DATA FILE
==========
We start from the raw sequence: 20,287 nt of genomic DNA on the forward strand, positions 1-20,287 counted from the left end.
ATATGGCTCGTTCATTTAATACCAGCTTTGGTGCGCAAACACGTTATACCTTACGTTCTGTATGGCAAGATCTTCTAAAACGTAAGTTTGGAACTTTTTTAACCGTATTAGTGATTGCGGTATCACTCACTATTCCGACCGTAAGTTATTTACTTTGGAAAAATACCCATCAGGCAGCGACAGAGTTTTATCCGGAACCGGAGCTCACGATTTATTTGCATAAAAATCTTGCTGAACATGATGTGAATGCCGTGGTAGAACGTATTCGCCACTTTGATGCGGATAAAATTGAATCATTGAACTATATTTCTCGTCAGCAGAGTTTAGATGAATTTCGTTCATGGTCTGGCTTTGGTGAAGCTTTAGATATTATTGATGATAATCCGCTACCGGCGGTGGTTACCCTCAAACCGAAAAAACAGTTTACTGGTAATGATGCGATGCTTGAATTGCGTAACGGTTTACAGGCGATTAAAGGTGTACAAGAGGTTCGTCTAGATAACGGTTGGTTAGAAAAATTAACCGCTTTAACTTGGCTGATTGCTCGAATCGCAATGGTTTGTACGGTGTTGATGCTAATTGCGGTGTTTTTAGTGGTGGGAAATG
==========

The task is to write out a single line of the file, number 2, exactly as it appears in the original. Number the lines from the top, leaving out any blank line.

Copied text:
ATATGGCTCGTTCATTTAATACCAGCTTTGGTGCGCAAACACGTTATACCTTACGTTCTGTATGGCAAGATCTTCTAAAACGTAAGTTTGGAACTTTTTTAACCGTATTAGTGATTGCGGTATCACTCACTATTCCGACCGTAAGTTATTTACTTTGGAAAAATACCCATCAGGCAGCGACAGAGTTTTATCCGGAACCGGAGCTCACGATTTATTTGCATAAAAATCTTGCTGAACATGATGTGAATGCCGTGGTAGAACGTATTCGCCACTTTGATGCGGATAAAATTGAATCATTGAACTATATTTCTCGTCAGCAGAGTTTAGATGAATTTCGTTCATGGTCTGGCTTTGGTGAAGCTTTAGATATTATTGATGATAATCCGCTACCGGCGGTGGTTACCCTCAAACCGAAAAAACAGTTTACTGGTAATGATGCGATGCTTGAATTGCGTAACGGTTTACAGGCGATTAAAGGTGTACAAGAGGTTCGTCTAGATAACGGTTGGTTAGAAAAATTAACCGCTTTAACTTGGCTGATTGCTCGAATCGCAATGGTTTGTACGGTGTTGATGCTAATTGCGGTGTTTTTAGTGGTGGGAAATG